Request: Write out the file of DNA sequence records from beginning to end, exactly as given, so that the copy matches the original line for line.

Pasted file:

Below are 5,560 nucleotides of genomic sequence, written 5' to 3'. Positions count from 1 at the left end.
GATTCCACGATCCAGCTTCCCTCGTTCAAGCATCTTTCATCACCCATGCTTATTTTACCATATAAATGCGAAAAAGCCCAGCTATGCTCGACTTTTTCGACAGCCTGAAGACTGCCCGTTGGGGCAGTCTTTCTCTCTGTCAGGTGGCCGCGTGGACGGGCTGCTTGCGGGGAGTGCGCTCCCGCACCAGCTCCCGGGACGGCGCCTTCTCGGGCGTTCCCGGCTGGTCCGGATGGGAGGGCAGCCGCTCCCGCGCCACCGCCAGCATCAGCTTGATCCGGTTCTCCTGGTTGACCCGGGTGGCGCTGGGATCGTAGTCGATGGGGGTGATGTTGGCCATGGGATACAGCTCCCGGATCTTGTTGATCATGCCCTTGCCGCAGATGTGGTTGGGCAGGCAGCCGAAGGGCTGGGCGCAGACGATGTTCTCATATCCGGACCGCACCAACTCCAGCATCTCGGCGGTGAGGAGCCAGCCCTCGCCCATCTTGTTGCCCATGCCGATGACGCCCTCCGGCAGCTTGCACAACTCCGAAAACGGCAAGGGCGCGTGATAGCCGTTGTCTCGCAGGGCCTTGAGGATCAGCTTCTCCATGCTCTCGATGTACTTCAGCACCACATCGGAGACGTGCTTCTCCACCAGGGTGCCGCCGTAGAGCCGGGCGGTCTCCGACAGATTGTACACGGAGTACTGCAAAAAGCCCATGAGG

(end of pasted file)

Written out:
Below are 5,560 nucleotides of genomic sequence, written 5' to 3'. Positions count from 1 at the left end.
GATTCCACGATCCAGCTTCCCTCGTTCAAGCATCTTTCATCACCCATGCTTATTTTACCATATAAATGCGAAAAAGCCCAGCTATGCTCGACTTTTTCGACAGCCTGAAGACTGCCCGTTGGGGCAGTCTTTCTCTCTGTCAGGTGGCCGCGTGGACGGGCTGCTTGCGGGGAGTGCGCTCCCGCACCAGCTCCCGGGACGGCGCCTTCTCGGGCGTTCCCGGCTGGTCCGGATGGGAGGGCAGCCGCTCCCGCGCCACCGCCAGCATCAGCTTGATCCGGTTCTCCTGGTTGACCCGGGTGGCGCTGGGATCGTAGTCGATGGGGGTGATGTTGGCCATGGGATACAGCTCCCGGATCTTGTTGATCATGCCCTTGCCGCAGATGTGGTTGGGCAGGCAGCCGAAGGGCTGGGCGCAGACGATGTTCTCATATCCGGACCGCACCAACTCCAGCATCTCGGCGGTGAGGAGCCAGCCCTCGCCCATCTTGTTGCCCATGCCGATGACGCCCTCCGGCAGCTTGCACAACTCCGAAAACGGCAAGGGCGCGTGATAGCCGTTGTCTCGCAGGGCCTTGAGGATCAGCTTCTCCATGCTCTCGATGTACTTCAGCACCACATCGGAGACGTGCTTCTCCACCAGGGTGCCGCCGTAGAGCCGGGCGGTCTCCGACAGATTGTACACGGAGTACTGCAAAAAGCCCATGAGG